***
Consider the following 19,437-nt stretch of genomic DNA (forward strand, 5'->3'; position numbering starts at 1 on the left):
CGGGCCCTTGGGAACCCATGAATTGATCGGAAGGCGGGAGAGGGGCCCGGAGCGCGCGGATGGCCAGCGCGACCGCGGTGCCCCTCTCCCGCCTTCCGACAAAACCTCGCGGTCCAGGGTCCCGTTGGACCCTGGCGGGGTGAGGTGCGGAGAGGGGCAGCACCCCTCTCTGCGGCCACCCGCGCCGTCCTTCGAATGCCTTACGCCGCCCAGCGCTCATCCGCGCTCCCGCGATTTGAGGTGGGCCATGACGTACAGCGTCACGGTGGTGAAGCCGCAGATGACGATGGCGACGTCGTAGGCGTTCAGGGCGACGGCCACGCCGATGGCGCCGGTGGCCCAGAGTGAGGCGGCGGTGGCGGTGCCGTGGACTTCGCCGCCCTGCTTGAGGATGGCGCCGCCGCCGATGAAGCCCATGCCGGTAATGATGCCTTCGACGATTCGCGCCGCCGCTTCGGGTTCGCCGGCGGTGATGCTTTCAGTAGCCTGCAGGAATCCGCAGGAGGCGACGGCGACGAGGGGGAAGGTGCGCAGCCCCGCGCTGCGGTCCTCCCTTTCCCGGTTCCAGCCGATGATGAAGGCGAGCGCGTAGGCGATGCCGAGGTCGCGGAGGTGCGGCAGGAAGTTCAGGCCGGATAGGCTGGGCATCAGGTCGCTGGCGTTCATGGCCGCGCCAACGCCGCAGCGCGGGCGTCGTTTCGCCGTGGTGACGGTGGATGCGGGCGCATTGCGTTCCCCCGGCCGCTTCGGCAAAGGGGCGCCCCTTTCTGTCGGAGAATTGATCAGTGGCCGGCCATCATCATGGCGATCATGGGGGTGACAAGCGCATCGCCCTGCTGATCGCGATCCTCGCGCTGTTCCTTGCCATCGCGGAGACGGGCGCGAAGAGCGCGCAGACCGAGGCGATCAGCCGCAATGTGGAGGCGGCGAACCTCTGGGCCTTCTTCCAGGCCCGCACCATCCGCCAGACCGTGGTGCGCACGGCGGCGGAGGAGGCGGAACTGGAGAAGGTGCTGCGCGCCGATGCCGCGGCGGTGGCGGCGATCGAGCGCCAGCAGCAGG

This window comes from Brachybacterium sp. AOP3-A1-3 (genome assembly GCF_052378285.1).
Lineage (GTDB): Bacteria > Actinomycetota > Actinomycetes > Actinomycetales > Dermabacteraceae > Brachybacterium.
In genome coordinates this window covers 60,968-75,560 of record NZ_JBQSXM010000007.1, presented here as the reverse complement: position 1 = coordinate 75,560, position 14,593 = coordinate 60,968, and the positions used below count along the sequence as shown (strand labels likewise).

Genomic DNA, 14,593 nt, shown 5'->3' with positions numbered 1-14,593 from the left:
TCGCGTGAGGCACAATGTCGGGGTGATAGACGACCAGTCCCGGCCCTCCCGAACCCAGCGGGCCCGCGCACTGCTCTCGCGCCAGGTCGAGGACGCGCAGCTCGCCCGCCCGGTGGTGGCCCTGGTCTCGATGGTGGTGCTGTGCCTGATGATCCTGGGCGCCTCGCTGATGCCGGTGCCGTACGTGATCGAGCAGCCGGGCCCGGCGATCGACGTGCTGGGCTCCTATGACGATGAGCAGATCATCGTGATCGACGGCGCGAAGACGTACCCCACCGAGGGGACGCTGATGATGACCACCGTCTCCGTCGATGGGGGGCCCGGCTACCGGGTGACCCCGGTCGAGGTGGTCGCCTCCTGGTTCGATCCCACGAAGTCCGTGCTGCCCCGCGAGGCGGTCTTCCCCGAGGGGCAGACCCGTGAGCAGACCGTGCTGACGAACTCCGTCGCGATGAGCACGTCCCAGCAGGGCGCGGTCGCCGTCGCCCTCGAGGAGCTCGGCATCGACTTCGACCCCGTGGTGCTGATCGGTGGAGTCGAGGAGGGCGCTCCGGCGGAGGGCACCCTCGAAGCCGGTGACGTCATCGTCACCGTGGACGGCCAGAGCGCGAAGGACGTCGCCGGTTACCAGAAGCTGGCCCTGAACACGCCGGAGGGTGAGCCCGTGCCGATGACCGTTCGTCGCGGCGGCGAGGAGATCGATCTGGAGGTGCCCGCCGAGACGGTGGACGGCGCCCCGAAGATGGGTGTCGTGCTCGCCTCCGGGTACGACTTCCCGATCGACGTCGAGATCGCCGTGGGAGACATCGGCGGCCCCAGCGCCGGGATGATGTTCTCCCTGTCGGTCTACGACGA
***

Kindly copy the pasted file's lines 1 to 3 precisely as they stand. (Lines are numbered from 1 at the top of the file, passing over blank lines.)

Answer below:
Consider the following 19,437-nt stretch of genomic DNA (forward strand, 5'->3'; position numbering starts at 1 on the left):
CGGGCCCTTGGGAACCCATGAATTGATCGGAAGGCGGGAGAGGGGCCCGGAGCGCGCGGATGGCCAGCGCGACCGCGGTGCCCCTCTCCCGCCTTCCGACAAAACCTCGCGGTCCAGGGTCCCGTTGGACCCTGGCGGGGTGAGGTGCGGAGAGGGGCAGCACCCCTCTCTGCGGCCACCCGCGCCGTCCTTCGAATGCCTTACGCCGCCCAGCGCTCATCCGCGCTCCCGCGATTTGAGGTGGGCCATGACGTACAGCGTCACGGTGGTGAAGCCGCAGATGACGATGGCGACGTCGTAGGCGTTCAGGGCGACGGCCACGCCGATGGCGCCGGTGGCCCAGAGTGAGGCGGCGGTGGCGGTGCCGTGGACTTCGCCGCCCTGCTTGAGGATGGCGCCGCCGCCGATGAAGCCCATGCCGGTAATGATGCCTTCGACGATTCGCGCCGCCGCTTCGGGTTCGCCGGCGGTGATGCTTTCAGTAGCCTGCAGGAATCCGCAGGAGGCGACGGCGACGAGGGGGAAGGTGCGCAGCCCCGCGCTGCGGTCCTCCCTTTCCCGGTTCCAGCCGATGATGAAGGCGAGCGCGTAGGCGATGCCGAGGTCGCGGAGGTGCGGCAGGAAGTTCAGGCCGGATAGGCTGGGCATCAGGTCGCTGGCGTTCATGGCCGCGCCAACGCCGCAGCGCGGGCGTCGTTTCGCCGTGGTGACGGTGGATGCGGGCGCATTGCGTTCCCCCGGCCGCTTCGGCAAAGGGGCGCCCCTTTCTGTCGGAGAATTGATCAGTGGCCGGCCATCATCATGGCGATCATGGGGGTGACAAGCGCATCGCCCTGCTGATCGCGATCCTCGCGCTGTTCCTTGCCATCGCGGAGACGGGCGCGAAGAGCGCGCAGACCGAGGCGATCAGCCGCAATGTGGAGGCGGCGAACCTCTGGGCCTTCTTCCAGGCCCGCACCATCCGCCAGACCGTGGTGCGCACGGCGGCGGAGGAGGCGGAACTGGAGAAGGTGCTGCGCGCCGATGCCGCGGCGGTGGCGGCGATCGAGCGCCAGCAGCAGG

This window comes from Brachybacterium sp. AOP3-A1-3 (genome assembly GCF_052378285.1).